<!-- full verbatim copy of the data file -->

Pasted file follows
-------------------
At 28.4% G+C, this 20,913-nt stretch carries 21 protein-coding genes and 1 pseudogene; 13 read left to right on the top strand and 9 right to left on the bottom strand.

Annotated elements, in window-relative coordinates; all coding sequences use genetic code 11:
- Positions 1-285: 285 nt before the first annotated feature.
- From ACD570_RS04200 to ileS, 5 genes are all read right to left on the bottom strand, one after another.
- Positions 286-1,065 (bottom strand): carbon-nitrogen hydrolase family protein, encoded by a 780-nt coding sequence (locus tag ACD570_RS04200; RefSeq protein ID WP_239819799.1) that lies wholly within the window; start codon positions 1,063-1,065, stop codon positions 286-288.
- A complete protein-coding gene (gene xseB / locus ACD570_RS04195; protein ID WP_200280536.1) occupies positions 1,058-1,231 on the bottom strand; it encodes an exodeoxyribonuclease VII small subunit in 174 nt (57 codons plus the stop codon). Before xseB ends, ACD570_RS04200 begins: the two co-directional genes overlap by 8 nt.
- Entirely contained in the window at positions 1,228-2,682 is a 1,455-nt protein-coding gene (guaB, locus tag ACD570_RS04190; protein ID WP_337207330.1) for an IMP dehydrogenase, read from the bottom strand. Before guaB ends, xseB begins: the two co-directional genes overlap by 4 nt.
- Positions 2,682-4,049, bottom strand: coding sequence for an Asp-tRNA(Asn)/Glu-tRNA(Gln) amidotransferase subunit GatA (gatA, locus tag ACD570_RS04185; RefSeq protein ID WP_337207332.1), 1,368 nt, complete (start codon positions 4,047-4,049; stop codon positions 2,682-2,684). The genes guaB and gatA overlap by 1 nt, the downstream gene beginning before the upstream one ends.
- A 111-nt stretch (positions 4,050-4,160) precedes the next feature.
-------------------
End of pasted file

At 28.4% G+C, this 20,913-nt stretch carries 21 protein-coding genes and 1 pseudogene; 13 read left to right on the top strand and 9 right to left on the bottom strand.

Annotated elements, in window-relative coordinates; all coding sequences use genetic code 11:
- Positions 1-285: 285 nt before the first annotated feature.
- From ACD570_RS04200 to ileS, 5 genes are all read right to left on the bottom strand, one after another.
- Positions 286-1,065 (bottom strand): carbon-nitrogen hydrolase family protein, encoded by a 780-nt coding sequence (locus tag ACD570_RS04200; RefSeq protein ID WP_239819799.1) that lies wholly within the window; start codon positions 1,063-1,065, stop codon positions 286-288.
- A complete protein-coding gene (gene xseB / locus ACD570_RS04195; protein ID WP_200280536.1) occupies positions 1,058-1,231 on the bottom strand; it encodes an exodeoxyribonuclease VII small subunit in 174 nt (57 codons plus the stop codon). Before xseB ends, ACD570_RS04200 begins: the two co-directional genes overlap by 8 nt.
- Entirely contained in the window at positions 1,228-2,682 is a 1,455-nt protein-coding gene (guaB, locus tag ACD570_RS04190; protein ID WP_337207330.1) for an IMP dehydrogenase, read from the bottom strand. Before guaB ends, xseB begins: the two co-directional genes overlap by 4 nt.
- Positions 2,682-4,049, bottom strand: coding sequence for an Asp-tRNA(Asn)/Glu-tRNA(Gln) amidotransferase subunit GatA (gatA, locus tag ACD570_RS04185; RefSeq protein ID WP_337207332.1), 1,368 nt, complete (start codon positions 4,047-4,049; stop codon positions 2,682-2,684). The genes guaB and gatA overlap by 1 nt, the downstream gene beginning before the upstream one ends.
- A 111-nt stretch (positions 4,050-4,160) precedes the next feature.